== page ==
This is the second of a five-part series on database management system choices. For the first post in the series, please click here.
For the most part, relational database management systems divide into four major classes:
- High-end OLTP (OnLine Transaction Processing) relational DBMS. Oracle is the flagship for this category, followed by DB2.
- Specialty data warehouse DBMS. Teradata is the leader here, followed by Netezza, DATAllegro, ParAccel, Vertica, Infobright, Greenplum, Kognitio, Sybase IQ, and a host of others.
- Mid-range relational database management systems. Most of the contenders here fall into one or more of three categories: Open-source-based relational DBMS (MySQL, PostgreSQL, EnterpriseDB); reseller-focused relational DBMS (Progress OpenEdge, Pervasive PSQL); or crippled “editions” of high-end systems. Microsoft SQL Server was once a clear mid-range system, but now is better classified as high-end OLTP.
- Embedded relational database management systems. The leader of this category is Sybase’s SQL Anywhere. Also significant are memory-centric products Oracle TimesTen and solidDB.
High-end OLTP relational database management systems are complex and mature products, differentiated mainly on reliability, availability, performance, scalability, security, license cost, maintenance cost, programming/administration cost, and datatype support. All except the last point can be evaluated pretty effectively on an outside-in basis. That is, is suffices to look at proven results, without worrying a whole lot about architecture or product futures. Just remember that a lot of the high-end features come through extra-cost add-ins, which need to be included in any evaluation.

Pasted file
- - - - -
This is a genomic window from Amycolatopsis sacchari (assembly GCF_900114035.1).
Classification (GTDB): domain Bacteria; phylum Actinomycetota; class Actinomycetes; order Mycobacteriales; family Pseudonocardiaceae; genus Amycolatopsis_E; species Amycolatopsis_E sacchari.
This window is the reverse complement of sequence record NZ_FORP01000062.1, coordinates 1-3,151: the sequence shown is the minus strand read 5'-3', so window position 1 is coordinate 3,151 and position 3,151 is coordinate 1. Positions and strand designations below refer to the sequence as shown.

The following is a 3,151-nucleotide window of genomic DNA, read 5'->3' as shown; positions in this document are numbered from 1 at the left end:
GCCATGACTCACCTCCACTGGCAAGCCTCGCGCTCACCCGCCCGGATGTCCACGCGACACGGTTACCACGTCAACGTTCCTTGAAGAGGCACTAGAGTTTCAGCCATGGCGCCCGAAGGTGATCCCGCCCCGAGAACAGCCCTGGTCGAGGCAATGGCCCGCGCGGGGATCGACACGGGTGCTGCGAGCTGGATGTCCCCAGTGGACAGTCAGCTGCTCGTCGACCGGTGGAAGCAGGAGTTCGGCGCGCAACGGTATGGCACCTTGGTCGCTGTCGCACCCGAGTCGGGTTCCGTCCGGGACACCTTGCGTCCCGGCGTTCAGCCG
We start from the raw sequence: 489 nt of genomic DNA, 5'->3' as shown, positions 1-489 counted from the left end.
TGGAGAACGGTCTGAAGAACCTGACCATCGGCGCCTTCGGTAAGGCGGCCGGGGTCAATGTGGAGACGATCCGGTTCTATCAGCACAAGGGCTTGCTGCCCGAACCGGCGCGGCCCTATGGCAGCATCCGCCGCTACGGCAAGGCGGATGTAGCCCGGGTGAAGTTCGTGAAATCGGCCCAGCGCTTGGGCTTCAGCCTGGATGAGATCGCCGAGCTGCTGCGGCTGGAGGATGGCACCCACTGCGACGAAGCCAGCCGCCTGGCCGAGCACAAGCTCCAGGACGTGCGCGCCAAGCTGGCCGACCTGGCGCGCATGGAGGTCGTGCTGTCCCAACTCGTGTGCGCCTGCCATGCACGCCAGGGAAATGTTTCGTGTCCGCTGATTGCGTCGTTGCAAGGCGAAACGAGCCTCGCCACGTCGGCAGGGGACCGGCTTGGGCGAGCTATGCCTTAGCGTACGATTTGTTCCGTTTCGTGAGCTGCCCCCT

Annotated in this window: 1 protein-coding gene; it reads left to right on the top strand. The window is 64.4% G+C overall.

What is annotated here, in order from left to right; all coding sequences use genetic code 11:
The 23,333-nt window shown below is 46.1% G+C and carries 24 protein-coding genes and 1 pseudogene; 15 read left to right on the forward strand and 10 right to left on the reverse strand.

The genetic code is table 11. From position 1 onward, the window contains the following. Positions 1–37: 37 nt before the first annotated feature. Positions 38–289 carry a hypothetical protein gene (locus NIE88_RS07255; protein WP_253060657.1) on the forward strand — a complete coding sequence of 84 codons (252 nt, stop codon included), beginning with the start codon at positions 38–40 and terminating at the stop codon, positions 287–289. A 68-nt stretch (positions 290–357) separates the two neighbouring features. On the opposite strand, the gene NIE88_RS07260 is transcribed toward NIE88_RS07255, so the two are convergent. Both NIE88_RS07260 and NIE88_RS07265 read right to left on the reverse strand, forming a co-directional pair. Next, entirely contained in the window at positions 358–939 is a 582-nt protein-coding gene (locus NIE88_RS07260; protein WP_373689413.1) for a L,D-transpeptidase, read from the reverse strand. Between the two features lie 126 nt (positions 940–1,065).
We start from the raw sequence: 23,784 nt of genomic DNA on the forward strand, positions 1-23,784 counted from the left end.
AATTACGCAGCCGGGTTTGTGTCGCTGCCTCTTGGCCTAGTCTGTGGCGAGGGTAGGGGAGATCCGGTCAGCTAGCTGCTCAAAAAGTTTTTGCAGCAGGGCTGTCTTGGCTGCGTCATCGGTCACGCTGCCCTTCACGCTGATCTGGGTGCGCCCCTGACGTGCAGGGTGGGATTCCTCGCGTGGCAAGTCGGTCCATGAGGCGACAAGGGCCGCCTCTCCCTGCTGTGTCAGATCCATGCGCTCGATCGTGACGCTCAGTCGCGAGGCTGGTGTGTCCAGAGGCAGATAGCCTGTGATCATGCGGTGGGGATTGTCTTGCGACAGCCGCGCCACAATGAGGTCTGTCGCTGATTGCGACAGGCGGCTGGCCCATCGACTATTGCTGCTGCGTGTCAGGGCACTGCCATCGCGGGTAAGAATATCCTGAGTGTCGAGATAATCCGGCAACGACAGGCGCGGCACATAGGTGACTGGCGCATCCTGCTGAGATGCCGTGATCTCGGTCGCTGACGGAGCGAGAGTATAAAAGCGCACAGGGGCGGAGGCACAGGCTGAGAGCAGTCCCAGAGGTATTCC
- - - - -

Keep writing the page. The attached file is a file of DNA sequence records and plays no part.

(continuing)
That said — most evaluations of high-end OLTP RDBMS are pretty moot anyway. Large enterprises usually have one favored vendor, who provides a significant quantity discount on license and maintenance costs. Using the OLTP RDBMS you already have also usually leads to significant efficiencies in administration expense. Thus, the high-end OLTP is the one part of the DBMS market that truly is as mature as conventional wisdom would have us believe – at least, that is, until something like H-Store comes to fruition.
Even so, high-end relational OLTP DBMS vendors face two major competitive challenges, which are taking significant share of new applications within those vendors’ installed bases. For more about those, please see the next two posts in this series.
The complete series
- Part 1: Database management system choices – overview
- Part 2: Database management system choices – 4 categories of relational
- Part 3: Database management system choices – relational data warehouse
- Part 4: Database management system choices – mid-range-relational
- Part 5: Database management system choices – beyond relational